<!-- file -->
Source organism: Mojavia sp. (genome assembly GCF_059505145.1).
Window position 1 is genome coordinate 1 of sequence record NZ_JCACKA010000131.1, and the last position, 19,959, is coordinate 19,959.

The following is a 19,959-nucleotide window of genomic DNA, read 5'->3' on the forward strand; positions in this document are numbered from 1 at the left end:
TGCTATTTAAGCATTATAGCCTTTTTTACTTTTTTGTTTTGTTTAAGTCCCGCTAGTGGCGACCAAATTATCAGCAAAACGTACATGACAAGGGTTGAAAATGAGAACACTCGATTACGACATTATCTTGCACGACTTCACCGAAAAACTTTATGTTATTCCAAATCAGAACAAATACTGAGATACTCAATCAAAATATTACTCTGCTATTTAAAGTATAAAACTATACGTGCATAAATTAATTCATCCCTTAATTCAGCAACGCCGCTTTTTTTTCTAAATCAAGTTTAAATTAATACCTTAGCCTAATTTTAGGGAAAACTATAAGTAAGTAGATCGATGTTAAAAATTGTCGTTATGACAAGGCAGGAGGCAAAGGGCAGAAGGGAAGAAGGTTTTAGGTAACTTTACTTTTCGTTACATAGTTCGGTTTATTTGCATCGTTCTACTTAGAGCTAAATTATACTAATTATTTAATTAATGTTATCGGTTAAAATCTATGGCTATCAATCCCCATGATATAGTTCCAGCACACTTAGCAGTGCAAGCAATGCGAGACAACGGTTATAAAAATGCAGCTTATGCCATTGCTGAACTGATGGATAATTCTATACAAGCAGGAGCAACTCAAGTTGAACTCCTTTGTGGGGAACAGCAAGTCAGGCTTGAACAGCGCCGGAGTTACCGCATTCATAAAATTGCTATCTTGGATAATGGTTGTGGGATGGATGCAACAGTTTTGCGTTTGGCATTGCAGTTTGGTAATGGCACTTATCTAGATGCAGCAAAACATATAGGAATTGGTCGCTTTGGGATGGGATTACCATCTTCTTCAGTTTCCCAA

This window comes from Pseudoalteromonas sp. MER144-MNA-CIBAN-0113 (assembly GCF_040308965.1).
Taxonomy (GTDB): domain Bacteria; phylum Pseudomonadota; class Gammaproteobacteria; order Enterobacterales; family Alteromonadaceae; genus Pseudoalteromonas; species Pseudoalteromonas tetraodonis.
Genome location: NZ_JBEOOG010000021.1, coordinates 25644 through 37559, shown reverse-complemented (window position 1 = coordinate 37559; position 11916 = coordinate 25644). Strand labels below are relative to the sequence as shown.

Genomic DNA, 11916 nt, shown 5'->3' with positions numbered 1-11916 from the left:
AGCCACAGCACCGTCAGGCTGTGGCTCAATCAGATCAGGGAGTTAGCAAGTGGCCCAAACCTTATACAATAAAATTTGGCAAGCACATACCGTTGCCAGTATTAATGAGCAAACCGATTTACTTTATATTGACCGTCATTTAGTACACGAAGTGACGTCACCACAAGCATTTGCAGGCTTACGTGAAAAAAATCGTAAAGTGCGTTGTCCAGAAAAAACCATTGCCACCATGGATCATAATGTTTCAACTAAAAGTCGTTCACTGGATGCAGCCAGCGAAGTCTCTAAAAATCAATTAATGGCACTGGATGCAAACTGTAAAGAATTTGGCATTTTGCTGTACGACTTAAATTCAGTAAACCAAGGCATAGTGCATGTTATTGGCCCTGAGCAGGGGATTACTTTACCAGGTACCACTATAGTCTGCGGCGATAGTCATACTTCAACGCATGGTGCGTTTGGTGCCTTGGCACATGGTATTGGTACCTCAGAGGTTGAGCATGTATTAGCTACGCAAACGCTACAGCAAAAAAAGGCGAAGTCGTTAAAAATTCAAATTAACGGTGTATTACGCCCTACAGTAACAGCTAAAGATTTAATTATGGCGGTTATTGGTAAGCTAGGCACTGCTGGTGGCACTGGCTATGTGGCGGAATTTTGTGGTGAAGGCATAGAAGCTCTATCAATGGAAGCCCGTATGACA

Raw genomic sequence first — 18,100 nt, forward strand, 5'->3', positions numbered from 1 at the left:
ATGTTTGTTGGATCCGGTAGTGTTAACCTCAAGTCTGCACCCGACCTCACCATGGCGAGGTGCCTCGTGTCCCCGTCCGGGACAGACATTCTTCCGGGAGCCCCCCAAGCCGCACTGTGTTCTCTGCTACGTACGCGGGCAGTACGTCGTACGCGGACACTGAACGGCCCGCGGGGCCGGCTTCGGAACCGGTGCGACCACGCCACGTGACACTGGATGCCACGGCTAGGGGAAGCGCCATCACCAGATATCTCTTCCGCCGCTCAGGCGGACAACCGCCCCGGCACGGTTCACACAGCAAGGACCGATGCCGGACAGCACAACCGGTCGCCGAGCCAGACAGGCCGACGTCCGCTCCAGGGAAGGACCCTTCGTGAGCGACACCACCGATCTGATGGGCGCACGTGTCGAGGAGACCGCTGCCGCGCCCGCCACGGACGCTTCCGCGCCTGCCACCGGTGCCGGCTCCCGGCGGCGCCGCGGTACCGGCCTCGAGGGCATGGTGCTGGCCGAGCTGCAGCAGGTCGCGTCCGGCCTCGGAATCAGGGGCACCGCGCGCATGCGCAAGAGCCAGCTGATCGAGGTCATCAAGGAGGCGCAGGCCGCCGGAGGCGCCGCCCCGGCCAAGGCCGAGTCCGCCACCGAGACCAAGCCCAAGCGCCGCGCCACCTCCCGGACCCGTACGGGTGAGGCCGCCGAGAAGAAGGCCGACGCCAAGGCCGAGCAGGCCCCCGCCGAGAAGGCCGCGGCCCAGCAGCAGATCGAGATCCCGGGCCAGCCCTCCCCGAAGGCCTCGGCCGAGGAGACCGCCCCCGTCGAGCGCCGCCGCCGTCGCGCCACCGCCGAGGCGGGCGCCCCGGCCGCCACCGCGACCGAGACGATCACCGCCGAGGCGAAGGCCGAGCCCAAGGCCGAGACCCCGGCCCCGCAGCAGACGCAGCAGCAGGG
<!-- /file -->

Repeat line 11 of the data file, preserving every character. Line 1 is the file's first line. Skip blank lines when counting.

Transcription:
ATGTTTGTTGGATCCGGTAGTGTTAACCTCAAGTCTGCACCCGACCTCACCATGGCGAGGTGCCTCGTGTCCCCGTCCGGGACAGACATTCTTCCGGGAGCCCCCCAAGCCGCACTGTGTTCTCTGCTACGTACGCGGGCAGTACGTCGTACGCGGACACTGAACGGCCCGCGGGGCCGGCTTCGGAACCGGTGCGACCACGCCACGTGACACTGGATGCCACGGCTAGGGGAAGCGCCATCACCAGATATCTCTTCCGCCGCTCAGGCGGACAACCGCCCCGGCACGGTTCACACAGCAAGGACCGATGCCGGACAGCACAACCGGTCGCCGAGCCAGACAGGCCGACGTCCGCTCCAGGGAAGGACCCTTCGTGAGCGACACCACCGATCTGATGGGCGCACGTGTCGAGGAGACCGCTGCCGCGCCCGCCACGGACGCTTCCGCGCCTGCCACCGGTGCCGGCTCCCGGCGGCGCCGCGGTACCGGCCTCGAGGGCATGGTGCTGGCCGAGCTGCAGCAGGTCGCGTCCGGCCTCGGAATCAGGGGCACCGCGCGCATGCGCAAGAGCCAGCTGATCGAGGTCATCAAGGAGGCGCAGGCCGCCGGAGGCGCCGCCCCGGCCAAGGCCGAGTCCGCCACCGAGACCAAGCCCAAGCGCCGCGCCACCTCCCGGACCCGTACGGGTGAGGCCGCCGAGAAGAAGGCCGACGCCAAGGCCGAGCAGGCCCCCGCCGAGAAGGCCGCGGCCCAGCAGCAGATCGAGATCCCGGGCCAGCCCTCCCCGAAGGCCTCGGCCGAGGAGACCGCCCCCGTCGAGCGCCGCCGCCGTCGCGCCACCGCCGAGGCGGGCGCCCCGGCCGCCACCGCGACCGAGACGATCACCGCCGAGGCGAAGGCCGAGCCCAAGGCCGAGACCCCGGCCCCGCAGCAGACGCAGCAGCAGGG